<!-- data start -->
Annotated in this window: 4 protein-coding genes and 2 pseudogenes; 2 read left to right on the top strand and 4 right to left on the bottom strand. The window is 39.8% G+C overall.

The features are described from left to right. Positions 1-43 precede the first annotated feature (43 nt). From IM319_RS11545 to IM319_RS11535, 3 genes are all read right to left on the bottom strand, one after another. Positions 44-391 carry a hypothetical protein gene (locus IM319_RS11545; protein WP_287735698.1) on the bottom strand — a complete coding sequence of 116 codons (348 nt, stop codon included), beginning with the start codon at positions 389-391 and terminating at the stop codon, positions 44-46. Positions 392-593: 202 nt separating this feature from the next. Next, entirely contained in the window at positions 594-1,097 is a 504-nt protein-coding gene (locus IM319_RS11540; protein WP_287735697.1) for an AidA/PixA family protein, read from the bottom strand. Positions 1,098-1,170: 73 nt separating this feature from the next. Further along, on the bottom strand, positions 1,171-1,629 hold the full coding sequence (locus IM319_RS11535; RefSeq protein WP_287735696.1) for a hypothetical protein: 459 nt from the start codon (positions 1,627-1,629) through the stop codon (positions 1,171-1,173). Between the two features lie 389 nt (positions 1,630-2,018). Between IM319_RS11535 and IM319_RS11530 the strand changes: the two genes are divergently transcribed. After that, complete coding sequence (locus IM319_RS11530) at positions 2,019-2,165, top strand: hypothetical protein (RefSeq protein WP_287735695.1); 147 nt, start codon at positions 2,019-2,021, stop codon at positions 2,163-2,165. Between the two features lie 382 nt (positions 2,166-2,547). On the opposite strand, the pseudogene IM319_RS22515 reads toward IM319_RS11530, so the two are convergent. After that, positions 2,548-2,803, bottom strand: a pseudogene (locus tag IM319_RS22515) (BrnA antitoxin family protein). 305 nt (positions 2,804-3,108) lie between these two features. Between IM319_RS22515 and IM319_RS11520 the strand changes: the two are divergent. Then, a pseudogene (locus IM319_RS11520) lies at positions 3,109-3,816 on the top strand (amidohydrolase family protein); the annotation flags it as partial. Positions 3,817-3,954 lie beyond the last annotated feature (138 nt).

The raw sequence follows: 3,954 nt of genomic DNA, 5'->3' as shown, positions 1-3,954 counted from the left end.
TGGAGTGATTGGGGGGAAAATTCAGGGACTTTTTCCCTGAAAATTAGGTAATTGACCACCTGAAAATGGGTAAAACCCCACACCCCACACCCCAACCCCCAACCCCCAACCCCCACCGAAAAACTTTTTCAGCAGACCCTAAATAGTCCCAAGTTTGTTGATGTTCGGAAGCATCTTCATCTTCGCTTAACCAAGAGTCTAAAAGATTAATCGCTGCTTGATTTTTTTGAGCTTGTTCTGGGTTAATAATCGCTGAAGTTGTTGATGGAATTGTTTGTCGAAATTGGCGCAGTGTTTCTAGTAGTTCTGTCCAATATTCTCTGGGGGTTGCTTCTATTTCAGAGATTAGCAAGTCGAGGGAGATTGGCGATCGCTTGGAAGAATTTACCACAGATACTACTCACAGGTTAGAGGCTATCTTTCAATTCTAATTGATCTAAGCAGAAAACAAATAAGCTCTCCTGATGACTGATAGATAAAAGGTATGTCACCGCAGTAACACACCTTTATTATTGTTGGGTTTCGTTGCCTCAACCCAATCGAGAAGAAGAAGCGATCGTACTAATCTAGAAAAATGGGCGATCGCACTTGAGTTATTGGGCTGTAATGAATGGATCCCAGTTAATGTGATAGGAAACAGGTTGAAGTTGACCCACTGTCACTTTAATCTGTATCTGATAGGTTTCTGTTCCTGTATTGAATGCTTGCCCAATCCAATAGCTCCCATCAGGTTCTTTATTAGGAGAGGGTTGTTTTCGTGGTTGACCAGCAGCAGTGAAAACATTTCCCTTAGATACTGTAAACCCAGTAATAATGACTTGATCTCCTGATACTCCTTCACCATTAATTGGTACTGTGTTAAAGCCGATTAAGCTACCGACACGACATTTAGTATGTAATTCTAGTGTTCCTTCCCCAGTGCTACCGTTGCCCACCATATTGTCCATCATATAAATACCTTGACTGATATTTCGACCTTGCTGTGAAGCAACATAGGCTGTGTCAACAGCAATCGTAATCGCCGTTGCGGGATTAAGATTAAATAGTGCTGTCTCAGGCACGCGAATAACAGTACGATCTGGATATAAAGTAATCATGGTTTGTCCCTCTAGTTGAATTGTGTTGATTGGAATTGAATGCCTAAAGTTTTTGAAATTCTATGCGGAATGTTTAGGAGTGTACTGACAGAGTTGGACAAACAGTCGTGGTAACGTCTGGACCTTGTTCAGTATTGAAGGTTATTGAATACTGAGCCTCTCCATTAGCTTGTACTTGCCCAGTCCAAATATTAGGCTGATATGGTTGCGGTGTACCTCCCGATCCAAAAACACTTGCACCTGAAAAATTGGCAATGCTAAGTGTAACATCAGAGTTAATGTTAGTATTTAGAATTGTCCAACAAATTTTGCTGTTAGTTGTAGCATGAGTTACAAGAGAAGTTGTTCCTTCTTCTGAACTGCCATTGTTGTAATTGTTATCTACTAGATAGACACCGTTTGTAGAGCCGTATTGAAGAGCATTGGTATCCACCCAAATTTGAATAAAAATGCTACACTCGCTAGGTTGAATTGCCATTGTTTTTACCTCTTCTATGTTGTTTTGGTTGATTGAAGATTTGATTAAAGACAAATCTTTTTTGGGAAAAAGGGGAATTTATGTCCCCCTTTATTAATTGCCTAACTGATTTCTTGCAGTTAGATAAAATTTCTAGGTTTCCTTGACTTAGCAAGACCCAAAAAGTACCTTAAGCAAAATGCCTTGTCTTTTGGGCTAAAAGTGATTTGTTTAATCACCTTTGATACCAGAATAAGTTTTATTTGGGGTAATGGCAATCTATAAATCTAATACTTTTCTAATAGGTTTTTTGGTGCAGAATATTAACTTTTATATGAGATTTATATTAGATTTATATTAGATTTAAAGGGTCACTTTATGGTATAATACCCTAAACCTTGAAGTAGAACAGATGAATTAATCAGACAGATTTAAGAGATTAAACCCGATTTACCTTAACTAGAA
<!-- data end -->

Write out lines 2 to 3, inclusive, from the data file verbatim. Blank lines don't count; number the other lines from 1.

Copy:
The features are described from left to right. Positions 1-43 precede the first annotated feature (43 nt). From IM319_RS11545 to IM319_RS11535, 3 genes are all read right to left on the bottom strand, one after another. Positions 44-391 carry a hypothetical protein gene (locus IM319_RS11545; protein WP_287735698.1) on the bottom strand — a complete coding sequence of 116 codons (348 nt, stop codon included), beginning with the start codon at positions 389-391 and terminating at the stop codon, positions 44-46. Positions 392-593: 202 nt separating this feature from the next. Next, entirely contained in the window at positions 594-1,097 is a 504-nt protein-coding gene (locus IM319_RS11540; protein WP_287735697.1) for an AidA/PixA family protein, read from the bottom strand. Positions 1,098-1,170: 73 nt separating this feature from the next. Further along, on the bottom strand, positions 1,171-1,629 hold the full coding sequence (locus IM319_RS11535; RefSeq protein WP_287735696.1) for a hypothetical protein: 459 nt from the start codon (positions 1,627-1,629) through the stop codon (positions 1,171-1,173). Between the two features lie 389 nt (positions 1,630-2,018). Between IM319_RS11535 and IM319_RS11530 the strand changes: the two genes are divergently transcribed. After that, complete coding sequence (locus IM319_RS11530) at positions 2,019-2,165, top strand: hypothetical protein (RefSeq protein WP_287735695.1); 147 nt, start codon at positions 2,019-2,021, stop codon at positions 2,163-2,165. Between the two features lie 382 nt (positions 2,166-2,547). On the opposite strand, the pseudogene IM319_RS22515 reads toward IM319_RS11530, so the two are convergent. After that, positions 2,548-2,803, bottom strand: a pseudogene (locus tag IM319_RS22515) (BrnA antitoxin family protein). 305 nt (positions 2,804-3,108) lie between these two features. Between IM319_RS22515 and IM319_RS11520 the strand changes: the two are divergent. Then, a pseudogene (locus IM319_RS11520) lies at positions 3,109-3,816 on the top strand (amidohydrolase family protein); the annotation flags it as partial. Positions 3,817-3,954 lie beyond the last annotated feature (138 nt).

The raw sequence follows: 3,954 nt of genomic DNA, 5'->3' as shown, positions 1-3,954 counted from the left end.